Zec must allow external verification of electoral rolls


THE proposal by the electoral watchdog, Zimbabwe Election Support Network (Zesn), for the Zimbabwe Electoral Commission (Zec) under fire from critics, to consider hiring independent auditors to examine the voter lists in order to restore the confidence in the electoral process, is noble and worth considering.

The electoral body has recently come under fire for several irregularities noted in its latest voter list by opposition political parties and militant groups such as Team Pachedu.

Some of the discrepancies uncovered by activist groups include changes to 156 polling stations, the movement of 177,000 voters and the registration of voters with unknown or unnamed residential addresses.

In order to restore public confidence in the electoral process, Zesn advised the electoral administrator to authorize independent and reputable auditing companies to query the voter lists.

“Zesn reiterates its call for Zec to consider independent audits of the voters list by reputable auditing firms as a means of building trust in the voters list. Zesn further urges Zec to make the voters list available to other key electoral actors who may have an interest in analyzing and triangulating the information as well,” Zesn said.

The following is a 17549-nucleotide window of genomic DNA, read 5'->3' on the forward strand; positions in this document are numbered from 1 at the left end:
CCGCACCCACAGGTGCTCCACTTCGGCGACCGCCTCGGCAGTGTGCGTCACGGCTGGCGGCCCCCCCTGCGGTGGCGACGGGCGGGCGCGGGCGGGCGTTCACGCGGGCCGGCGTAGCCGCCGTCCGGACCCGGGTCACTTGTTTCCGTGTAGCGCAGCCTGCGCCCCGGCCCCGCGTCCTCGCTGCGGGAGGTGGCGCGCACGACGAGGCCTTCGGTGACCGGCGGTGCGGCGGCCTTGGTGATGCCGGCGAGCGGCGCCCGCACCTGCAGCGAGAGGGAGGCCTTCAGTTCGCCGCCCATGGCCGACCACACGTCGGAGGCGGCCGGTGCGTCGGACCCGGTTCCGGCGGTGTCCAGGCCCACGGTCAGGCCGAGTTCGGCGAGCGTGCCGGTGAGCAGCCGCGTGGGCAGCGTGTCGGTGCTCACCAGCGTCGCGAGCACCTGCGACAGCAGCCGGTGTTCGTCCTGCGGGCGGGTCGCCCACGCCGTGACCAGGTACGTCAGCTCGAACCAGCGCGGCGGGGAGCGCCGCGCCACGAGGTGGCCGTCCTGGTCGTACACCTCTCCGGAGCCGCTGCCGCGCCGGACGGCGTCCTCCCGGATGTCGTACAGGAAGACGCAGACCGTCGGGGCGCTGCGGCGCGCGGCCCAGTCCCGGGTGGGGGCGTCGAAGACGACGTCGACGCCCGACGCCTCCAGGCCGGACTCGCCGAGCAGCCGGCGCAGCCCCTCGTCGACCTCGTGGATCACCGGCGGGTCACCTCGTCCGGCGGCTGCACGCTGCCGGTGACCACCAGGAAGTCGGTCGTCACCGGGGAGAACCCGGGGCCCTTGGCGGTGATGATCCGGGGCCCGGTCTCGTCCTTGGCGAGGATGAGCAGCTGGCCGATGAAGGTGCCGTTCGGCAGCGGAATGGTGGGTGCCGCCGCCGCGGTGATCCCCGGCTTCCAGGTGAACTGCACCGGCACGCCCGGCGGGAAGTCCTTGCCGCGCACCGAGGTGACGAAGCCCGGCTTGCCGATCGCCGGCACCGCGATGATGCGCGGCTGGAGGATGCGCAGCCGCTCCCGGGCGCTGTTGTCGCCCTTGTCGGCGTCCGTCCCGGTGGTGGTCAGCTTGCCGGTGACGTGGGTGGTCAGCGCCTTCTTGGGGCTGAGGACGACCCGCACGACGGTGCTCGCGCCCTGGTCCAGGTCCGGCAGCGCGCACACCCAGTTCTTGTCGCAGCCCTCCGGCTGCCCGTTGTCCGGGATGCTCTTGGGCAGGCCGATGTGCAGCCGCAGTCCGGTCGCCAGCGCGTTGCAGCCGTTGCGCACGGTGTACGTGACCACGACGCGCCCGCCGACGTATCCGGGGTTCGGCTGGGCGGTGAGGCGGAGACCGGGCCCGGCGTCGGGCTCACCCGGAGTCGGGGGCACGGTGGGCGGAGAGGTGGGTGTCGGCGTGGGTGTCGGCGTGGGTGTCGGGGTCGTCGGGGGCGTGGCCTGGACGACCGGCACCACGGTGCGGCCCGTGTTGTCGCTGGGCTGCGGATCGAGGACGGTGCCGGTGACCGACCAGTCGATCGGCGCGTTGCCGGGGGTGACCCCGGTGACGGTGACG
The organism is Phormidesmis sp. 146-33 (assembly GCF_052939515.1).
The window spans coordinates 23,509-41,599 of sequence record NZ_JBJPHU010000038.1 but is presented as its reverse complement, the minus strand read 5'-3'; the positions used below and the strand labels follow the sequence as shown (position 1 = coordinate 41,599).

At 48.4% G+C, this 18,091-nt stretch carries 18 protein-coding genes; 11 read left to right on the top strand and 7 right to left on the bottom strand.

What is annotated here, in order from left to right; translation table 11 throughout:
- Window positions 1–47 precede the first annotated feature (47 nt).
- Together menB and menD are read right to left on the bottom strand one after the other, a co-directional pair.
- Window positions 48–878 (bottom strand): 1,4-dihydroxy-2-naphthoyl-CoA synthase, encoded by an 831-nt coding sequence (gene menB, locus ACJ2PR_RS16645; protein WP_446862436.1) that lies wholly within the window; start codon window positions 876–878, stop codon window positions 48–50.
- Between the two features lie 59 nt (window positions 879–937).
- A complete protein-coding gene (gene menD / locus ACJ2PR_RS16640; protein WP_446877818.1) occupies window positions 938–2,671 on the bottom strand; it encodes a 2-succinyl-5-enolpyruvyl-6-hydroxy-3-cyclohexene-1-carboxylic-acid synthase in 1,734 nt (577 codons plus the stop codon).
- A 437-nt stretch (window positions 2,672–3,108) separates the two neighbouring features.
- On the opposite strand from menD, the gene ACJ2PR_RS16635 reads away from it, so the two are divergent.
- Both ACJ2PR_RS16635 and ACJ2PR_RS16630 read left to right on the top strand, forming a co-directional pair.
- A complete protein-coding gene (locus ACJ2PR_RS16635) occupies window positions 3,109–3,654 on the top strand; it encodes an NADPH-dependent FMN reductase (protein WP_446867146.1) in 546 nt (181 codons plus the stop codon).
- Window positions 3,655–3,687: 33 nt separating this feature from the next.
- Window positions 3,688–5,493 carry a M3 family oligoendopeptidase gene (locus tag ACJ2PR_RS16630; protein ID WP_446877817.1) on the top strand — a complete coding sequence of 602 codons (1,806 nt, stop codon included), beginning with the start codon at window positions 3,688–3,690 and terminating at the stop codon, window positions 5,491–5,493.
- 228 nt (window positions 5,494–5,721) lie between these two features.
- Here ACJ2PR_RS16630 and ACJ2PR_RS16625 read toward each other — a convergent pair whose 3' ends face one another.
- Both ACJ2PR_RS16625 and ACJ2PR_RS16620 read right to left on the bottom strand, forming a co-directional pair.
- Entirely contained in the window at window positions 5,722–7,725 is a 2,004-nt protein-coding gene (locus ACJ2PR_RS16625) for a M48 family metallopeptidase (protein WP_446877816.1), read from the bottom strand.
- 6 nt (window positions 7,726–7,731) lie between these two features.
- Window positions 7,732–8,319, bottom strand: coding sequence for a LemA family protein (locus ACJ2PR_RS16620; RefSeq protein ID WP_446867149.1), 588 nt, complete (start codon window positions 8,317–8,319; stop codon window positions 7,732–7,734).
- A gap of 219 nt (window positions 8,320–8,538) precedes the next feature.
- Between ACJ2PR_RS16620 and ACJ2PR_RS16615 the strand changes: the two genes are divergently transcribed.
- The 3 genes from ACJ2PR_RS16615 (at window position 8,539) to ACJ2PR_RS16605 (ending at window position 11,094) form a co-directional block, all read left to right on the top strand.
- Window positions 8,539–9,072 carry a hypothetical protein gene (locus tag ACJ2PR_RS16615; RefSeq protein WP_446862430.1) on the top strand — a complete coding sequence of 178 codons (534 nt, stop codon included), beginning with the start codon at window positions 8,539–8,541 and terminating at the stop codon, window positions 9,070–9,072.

We couldn’t agree with Zesn more, especially as we approach harmonized watershed surveys next year. There is a need to have a voters list that engenders trust in all stakeholders involved in electoral processes and reduces allegations of tampering with the voters list by Zec. An independent audit will allow Zec to regain credibility undermined by various glaring discrepancies on the electoral lists. It is sad that the Zec has become a laughing stock as a result of elementary errors that have no place in the electoral process.

Just recently, the electoral body admitted that it had deprived thousands of potential new voters of the opportunity to participate in the upcoming by-elections after failing to provide adequate and accessible registration centers across the country.

The electoral body has been in the eye of a storm in recent weeks after giving two different numbers of new voters it registered last year.

Initially he said only 2,000 had been registered as voters for the first time throughout the year, but later revised the figure to 2,951.

Zec courted the wrath of civic groups after initially saying 22,000 deceased voters would be removed from voter rolls, before bumping the figure up to 35,085.

Such embarrassing gaffes do not bode well for free and fair elections. An independent audit as proposed by Zesn will go a long way in restoring much-needed trust to Zec.

Shirlene J. Manley